Stop Use of Child Soldiers by Extremist Groups in Mali

Target: International Criminal Court

Goal: End the use of child soldiers by Islamist rebel groups in Mali

War between the Malian army and Islamist rebel groups wages on. However, in the early weeks of 2013, tensions between these groups and the Malian army became increasingly hostile. Since then, witnesses have reported seeing dozens of children involved in the armed conflict. With attacks becoming more frequent and violent in nature—like France implementing an aerial bombardment since January 11, 2013—rebel groups must make the well-being of children a priority by releasing child soldiers.

The use of children as soldiers by Islamist rebel groups has steadily increased since they gained control of Northern Mali in April 2012. These groups—Ansar Dine, the Movement for Unity and Jihad in West Africa (MUJAO), and Al Qaeda in the Islamic Maghreb (AQIM)—have reportedly recruited and deployed hundreds of children under the age of 18 (some as young as 12 and 13 years old). These child soldiers are being used for everything from guarding checkpoints to active fighting in combat.

“These Islamist groups have no business recruiting children into their ranks, much less putting them on the front line,” said Corinne Dufka, senior West Africa researcher at Human Rights Watch. “These groups seem to be willfully putting scores of children directly in harm’s way. Before the military campaign goes any further, the Islamists should release these children back to their families.”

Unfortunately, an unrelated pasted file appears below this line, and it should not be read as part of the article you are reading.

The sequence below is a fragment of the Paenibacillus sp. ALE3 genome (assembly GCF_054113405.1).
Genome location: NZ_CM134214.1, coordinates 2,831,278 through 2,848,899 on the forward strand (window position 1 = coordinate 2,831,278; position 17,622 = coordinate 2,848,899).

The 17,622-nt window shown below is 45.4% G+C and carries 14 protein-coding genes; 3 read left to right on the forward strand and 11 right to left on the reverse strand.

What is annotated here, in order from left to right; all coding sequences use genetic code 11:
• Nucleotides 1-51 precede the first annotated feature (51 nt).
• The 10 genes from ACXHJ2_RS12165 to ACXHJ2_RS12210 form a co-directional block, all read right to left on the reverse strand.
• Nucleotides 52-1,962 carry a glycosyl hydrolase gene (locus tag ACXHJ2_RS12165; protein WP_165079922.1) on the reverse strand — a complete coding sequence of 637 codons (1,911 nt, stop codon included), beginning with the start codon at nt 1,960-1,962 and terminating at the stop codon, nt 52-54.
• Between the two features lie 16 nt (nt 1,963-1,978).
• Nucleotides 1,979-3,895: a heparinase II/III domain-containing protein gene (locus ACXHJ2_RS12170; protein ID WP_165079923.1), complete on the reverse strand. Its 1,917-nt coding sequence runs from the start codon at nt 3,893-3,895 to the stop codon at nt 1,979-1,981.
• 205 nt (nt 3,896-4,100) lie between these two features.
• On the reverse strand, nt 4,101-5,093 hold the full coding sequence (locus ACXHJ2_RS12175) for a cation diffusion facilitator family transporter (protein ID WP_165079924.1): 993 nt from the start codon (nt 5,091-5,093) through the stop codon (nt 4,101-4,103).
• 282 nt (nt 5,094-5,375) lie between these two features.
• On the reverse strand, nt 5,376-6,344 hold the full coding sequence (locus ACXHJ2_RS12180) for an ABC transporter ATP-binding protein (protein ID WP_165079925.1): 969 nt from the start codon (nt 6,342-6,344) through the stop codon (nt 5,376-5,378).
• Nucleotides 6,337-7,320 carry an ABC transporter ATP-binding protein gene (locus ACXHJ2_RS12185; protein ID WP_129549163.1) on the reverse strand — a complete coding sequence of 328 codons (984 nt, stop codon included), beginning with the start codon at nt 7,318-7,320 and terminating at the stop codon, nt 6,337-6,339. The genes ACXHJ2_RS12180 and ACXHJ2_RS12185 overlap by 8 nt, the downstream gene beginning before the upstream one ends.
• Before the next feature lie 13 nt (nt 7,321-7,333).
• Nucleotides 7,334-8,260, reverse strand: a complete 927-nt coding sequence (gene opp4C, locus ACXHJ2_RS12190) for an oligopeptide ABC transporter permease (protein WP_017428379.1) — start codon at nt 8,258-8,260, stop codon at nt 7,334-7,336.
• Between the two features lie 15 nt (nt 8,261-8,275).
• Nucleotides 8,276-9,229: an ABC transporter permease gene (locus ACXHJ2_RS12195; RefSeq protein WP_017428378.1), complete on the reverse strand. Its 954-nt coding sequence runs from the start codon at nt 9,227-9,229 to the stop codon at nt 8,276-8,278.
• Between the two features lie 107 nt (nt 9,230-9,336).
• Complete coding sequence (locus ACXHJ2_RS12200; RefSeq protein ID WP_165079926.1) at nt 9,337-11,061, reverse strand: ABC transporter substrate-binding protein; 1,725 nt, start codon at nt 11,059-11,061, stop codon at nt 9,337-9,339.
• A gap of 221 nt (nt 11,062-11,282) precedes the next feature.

According to witnesses, Islamist rebel groups are targeting small, rural villages for the recruitment of young boys. Inhabitants of these rural areas typically practice a very conservative, traditional form of Islam known as Wahhabism.

The use of children as soldiers is a war crime. Right now, Fatou Bensouda, the prosecutor of the International Criminal Court, is deciding whether or not to enact an investigation into war crimes committed in Mali, which includes the use of child soldiers.

Sign below to call for an immediate end to the use of child soldiers by Islamist rebel groups in Mali, and encourage the International Criminal Court to open an investigation and bring those responsible for recruiting child soldiers to justice.


Dear Prosecutor of the International Criminal Court,

The war in Mali warrants your attention. There is extensive use of children as soldiers by Islamist rebel groups in the region, which constitutes a war crime. These abuses cannot go on without consequence.

Several witness accounts place children at the front lines of the war in Mali. Islamist rebel groups Ansar Dine, the Movement for Unity and Jihad in West Africa (MUJAO), and Al Qaeda in the Islamic Maghreb (AQIM) have recruited, trained, and sent hundreds of children—as young as twelve years old—into armed conflict.

Under the Optional Protocol to the Convention on the Rights of the Child, the use of children under the age of 18 for hostile conflict is a war crime. Furthermore, recruitment of children under the age of 15 into armed forces is a crime under the Rome Statute. Therefore, it is the duty of the court to bring those responsible for using children as pawns in an increasingly violent war to justice.

Please take immediate steps to end recruitment of child soldiers and reunite these children with their families.


[Your Name Here]

Photo credit: Associated Press

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